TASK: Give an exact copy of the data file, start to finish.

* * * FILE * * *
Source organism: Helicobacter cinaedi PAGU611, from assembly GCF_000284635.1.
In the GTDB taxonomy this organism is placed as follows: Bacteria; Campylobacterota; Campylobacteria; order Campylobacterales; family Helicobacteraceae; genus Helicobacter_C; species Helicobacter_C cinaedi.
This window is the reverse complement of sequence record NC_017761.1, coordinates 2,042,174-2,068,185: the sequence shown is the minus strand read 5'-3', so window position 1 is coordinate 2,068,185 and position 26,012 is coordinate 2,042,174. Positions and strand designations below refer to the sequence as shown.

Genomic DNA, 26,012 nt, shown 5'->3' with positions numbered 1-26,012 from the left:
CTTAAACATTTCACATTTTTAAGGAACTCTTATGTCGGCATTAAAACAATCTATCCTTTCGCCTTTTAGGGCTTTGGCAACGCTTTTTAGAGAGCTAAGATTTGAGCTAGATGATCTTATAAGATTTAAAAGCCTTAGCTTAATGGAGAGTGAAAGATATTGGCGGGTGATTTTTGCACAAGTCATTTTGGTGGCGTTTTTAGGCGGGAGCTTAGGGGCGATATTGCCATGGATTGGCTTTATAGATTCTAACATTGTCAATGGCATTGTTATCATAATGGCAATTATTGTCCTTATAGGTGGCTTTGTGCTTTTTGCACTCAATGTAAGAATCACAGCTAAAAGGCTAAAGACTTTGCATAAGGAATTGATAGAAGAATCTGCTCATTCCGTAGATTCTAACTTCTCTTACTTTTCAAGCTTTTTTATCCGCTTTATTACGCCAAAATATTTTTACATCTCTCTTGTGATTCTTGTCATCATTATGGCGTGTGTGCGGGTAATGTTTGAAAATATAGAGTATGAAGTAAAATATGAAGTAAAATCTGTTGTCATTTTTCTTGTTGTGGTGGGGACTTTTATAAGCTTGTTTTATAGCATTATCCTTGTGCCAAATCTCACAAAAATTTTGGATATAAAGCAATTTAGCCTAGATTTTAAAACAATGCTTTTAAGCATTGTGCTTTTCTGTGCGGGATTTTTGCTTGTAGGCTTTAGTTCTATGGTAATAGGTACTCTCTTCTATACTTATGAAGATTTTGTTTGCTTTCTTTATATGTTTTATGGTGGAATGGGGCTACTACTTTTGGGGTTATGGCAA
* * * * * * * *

Source organism: Helicobacter cinaedi PAGU611, from assembly GCF_000284635.1.
In the GTDB taxonomy this organism is placed as follows: Bacteria; Campylobacterota; Campylobacteria; order Campylobacterales; family Helicobacteraceae; genus Helicobacter_C; species Helicobacter_C cinaedi.
This window is the reverse complement of sequence record NC_017761.1, coordinates 2,042,174-2,068,185: the sequence shown is the minus strand read 5'-3', so window position 1 is coordinate 2,068,185 and position 26,012 is coordinate 2,042,174. Positions and strand designations below refer to the sequence as shown.

Genomic DNA, 26,012 nt, shown 5'->3' with positions numbered 1-26,012 from the left:
CTTAAACATTTCACATTTTTAAGGAACTCTTATGTCGGCATTAAAACAATCTATCCTTTCGCCTTTTAGGGCTTTGGCAACGCTTTTTAGAGAGCTAAGATTTGAGCTAGATGATCTTATAAGATTTAAAAGCCTTAGCTTAATGGAGAGTGAAAGATATTGGCGGGTGATTTTTGCACAAGTCATTTTGGTGGCGTTTTTAGGCGGGAGCTTAGGGGCGATATTGCCATGGATTGGCTTTATAGATTCTAACATTGTCAATGGCATTGTTATCATAATGGCAATTATTGTCCTTATAGGTGGCTTTGTGCTTTTTGCACTCAATGTAAGAATCACAGCTAAAAGGCTAAAGACTTTGCATAAGGAATTGATAGAAGAATCTGCTCATTCCGTAGATTCTAACTTCTCTTACTTTTCAAGCTTTTTTATCCGCTTTATTACGCCAAAATATTTTTACATCTCTCTTGTGATTCTTGTCATCATTATGGCGTGTGTGCGGGTAATGTTTGAAAATATAGAGTATGAAGTAAAATATGAAGTAAAATCTGTTGTCATTTTTCTTGTTGTGGTGGGGACTTTTATAAGCTTGTTTTATAGCATTATCCTTGTGCCAAATCTCACAAAAATTTTGGATATAAAGCAATTTAGCCTAGATTTTAAAACAATGCTTTTAAGCATTGTGCTTTTCTGTGCGGGATTTTTGCTTGTAGGCTTTAGTTCTATGGTAATAGGTACTCTCTTCTATACTTATGAAGATTTTGTTTGCTTTCTTTATATGTTTTATGGTGGAATGGGGCTACTACTTTTGGGGTTATGGCAA